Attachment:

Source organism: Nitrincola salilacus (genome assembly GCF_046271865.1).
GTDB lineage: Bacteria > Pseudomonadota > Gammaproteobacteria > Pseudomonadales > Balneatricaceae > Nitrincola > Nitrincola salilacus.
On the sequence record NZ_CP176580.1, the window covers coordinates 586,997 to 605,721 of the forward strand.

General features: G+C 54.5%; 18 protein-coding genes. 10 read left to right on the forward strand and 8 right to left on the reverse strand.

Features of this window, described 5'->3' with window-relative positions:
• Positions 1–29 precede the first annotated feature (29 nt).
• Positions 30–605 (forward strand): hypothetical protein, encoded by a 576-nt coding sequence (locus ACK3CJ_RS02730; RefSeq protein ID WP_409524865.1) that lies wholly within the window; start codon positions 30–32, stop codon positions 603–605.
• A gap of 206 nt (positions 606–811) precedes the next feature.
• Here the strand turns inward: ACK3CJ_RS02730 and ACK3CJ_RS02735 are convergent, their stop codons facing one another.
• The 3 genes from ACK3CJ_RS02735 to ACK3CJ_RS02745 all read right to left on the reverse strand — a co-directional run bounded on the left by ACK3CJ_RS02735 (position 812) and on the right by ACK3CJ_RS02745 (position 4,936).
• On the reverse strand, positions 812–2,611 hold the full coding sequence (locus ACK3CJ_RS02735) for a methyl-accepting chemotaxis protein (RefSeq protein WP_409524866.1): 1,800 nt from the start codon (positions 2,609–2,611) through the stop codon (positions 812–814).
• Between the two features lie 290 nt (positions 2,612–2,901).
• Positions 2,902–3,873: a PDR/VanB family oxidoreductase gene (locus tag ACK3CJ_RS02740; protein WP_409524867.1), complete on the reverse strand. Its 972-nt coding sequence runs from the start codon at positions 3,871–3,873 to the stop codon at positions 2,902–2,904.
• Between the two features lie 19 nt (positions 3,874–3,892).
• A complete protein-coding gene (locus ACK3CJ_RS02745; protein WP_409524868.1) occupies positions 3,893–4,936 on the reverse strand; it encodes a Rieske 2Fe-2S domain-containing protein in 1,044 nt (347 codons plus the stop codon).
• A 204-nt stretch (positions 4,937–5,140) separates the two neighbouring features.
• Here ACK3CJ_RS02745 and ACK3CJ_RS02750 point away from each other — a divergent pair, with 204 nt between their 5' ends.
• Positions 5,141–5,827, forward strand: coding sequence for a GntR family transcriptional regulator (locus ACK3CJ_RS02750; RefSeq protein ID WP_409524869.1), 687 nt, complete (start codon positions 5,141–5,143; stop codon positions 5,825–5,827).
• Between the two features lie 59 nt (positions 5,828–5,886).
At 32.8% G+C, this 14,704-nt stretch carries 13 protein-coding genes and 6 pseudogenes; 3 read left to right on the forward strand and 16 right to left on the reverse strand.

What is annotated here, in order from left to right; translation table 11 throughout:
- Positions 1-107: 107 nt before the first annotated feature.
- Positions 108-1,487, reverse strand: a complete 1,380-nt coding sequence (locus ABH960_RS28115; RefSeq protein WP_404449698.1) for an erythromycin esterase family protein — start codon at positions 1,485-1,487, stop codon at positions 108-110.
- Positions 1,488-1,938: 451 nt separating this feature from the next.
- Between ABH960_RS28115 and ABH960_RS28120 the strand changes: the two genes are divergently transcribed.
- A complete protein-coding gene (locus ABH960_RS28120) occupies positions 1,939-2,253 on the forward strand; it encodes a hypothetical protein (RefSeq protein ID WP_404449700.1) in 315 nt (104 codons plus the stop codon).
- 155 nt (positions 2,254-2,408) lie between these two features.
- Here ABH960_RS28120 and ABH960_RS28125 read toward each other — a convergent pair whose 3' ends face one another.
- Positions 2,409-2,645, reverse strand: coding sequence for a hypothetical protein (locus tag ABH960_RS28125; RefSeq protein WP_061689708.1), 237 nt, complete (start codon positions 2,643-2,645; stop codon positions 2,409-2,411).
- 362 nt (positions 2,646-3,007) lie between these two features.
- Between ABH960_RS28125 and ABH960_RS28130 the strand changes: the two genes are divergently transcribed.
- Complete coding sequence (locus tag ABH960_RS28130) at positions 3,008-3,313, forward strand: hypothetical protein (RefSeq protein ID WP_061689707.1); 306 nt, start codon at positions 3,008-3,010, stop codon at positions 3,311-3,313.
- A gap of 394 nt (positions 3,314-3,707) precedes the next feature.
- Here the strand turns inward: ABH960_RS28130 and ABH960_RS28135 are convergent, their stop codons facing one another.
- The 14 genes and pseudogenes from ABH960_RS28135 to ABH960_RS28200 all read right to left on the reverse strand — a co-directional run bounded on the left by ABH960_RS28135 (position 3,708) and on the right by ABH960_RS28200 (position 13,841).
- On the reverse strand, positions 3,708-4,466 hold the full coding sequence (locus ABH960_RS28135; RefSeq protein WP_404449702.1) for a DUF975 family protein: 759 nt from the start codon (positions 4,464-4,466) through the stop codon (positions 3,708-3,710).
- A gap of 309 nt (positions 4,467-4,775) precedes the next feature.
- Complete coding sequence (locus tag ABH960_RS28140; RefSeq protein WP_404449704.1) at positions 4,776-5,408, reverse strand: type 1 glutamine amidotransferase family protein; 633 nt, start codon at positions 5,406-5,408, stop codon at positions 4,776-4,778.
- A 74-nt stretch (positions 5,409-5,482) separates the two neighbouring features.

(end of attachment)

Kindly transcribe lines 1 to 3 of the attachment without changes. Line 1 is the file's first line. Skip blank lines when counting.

Source organism: Nitrincola salilacus (genome assembly GCF_046271865.1).
GTDB lineage: Bacteria > Pseudomonadota > Gammaproteobacteria > Pseudomonadales > Balneatricaceae > Nitrincola > Nitrincola salilacus.
On the sequence record NZ_CP176580.1, the window covers coordinates 586,997 to 605,721 of the forward strand.